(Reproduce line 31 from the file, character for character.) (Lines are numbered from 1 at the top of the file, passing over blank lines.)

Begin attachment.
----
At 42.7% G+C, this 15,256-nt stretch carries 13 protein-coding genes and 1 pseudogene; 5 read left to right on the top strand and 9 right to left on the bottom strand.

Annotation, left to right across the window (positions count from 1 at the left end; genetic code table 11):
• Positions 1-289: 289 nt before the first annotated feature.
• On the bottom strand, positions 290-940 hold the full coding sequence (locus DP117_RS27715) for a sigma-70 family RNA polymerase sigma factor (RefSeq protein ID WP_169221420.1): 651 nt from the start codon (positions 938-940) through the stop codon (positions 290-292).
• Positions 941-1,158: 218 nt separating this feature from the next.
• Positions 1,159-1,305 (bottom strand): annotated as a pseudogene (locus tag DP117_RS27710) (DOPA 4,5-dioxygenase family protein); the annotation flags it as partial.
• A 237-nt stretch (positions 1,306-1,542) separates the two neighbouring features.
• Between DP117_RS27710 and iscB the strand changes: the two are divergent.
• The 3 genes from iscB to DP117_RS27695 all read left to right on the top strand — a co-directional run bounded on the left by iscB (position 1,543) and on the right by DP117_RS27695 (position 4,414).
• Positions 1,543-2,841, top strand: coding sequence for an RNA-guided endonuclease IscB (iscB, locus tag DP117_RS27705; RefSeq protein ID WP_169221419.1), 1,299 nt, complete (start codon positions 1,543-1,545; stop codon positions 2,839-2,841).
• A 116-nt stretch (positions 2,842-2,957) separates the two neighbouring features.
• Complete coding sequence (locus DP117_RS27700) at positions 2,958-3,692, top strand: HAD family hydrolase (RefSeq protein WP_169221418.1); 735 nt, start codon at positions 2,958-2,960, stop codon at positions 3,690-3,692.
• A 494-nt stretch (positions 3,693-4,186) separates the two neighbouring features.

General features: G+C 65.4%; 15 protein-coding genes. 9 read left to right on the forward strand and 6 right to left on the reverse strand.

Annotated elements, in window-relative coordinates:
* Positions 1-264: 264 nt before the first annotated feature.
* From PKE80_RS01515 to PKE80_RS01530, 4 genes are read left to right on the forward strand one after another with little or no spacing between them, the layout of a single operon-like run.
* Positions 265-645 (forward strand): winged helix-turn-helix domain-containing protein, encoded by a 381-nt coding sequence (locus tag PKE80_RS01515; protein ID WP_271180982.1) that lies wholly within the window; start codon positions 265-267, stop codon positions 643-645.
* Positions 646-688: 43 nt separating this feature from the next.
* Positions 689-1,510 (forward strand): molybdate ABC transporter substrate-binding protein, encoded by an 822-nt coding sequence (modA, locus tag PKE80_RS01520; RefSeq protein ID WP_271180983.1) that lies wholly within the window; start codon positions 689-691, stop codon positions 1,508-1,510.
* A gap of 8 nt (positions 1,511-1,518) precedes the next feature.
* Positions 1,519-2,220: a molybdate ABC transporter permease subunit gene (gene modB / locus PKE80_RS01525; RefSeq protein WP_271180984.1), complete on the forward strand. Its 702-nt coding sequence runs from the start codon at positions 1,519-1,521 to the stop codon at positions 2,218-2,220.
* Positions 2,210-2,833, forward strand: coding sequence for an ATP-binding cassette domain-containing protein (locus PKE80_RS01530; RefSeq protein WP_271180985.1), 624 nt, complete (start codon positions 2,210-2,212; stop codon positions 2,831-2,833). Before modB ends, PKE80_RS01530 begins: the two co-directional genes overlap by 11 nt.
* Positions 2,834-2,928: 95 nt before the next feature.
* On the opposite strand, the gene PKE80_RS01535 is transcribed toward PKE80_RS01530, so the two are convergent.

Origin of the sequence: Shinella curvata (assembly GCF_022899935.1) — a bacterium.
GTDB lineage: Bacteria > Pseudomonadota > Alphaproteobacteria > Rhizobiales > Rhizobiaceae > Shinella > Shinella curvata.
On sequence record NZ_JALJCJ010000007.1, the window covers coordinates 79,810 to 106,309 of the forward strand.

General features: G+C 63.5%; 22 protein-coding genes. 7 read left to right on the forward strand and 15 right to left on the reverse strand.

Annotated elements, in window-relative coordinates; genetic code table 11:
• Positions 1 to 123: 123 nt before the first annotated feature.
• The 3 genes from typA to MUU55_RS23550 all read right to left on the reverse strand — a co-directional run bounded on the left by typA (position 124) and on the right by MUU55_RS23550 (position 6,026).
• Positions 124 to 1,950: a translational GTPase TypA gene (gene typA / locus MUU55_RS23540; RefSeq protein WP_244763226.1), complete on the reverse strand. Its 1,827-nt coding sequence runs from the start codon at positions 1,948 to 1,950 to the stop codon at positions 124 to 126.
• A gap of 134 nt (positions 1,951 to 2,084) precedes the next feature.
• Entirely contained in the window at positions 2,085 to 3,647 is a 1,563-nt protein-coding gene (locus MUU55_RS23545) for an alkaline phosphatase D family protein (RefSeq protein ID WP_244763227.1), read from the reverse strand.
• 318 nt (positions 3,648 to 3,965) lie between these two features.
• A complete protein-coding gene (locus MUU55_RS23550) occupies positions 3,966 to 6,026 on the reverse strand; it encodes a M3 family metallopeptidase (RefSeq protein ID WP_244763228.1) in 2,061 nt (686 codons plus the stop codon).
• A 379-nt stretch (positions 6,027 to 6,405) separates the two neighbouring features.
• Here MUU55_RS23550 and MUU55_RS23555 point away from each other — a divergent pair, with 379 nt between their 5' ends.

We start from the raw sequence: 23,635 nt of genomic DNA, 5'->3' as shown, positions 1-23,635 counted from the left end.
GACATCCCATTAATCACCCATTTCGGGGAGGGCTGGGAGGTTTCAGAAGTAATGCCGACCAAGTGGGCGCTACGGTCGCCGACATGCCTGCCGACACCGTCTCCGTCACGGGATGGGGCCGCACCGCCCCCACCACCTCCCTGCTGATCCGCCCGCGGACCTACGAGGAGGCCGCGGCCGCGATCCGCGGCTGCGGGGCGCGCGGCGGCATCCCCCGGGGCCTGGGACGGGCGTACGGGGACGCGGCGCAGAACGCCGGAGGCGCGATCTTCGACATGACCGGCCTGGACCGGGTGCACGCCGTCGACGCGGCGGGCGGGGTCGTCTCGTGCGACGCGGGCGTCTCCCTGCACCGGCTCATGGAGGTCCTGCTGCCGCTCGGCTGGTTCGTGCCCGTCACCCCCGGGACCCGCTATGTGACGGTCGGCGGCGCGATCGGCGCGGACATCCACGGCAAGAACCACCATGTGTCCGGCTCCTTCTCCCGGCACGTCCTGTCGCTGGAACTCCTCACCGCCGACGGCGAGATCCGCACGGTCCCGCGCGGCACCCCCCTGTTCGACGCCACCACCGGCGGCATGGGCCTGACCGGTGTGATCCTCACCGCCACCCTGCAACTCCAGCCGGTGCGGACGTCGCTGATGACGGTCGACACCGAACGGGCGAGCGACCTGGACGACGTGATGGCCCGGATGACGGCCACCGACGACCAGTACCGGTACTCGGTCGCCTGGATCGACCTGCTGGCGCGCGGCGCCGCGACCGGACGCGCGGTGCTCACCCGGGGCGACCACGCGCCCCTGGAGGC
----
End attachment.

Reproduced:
• Positions 1 to 123: 123 nt before the first annotated feature.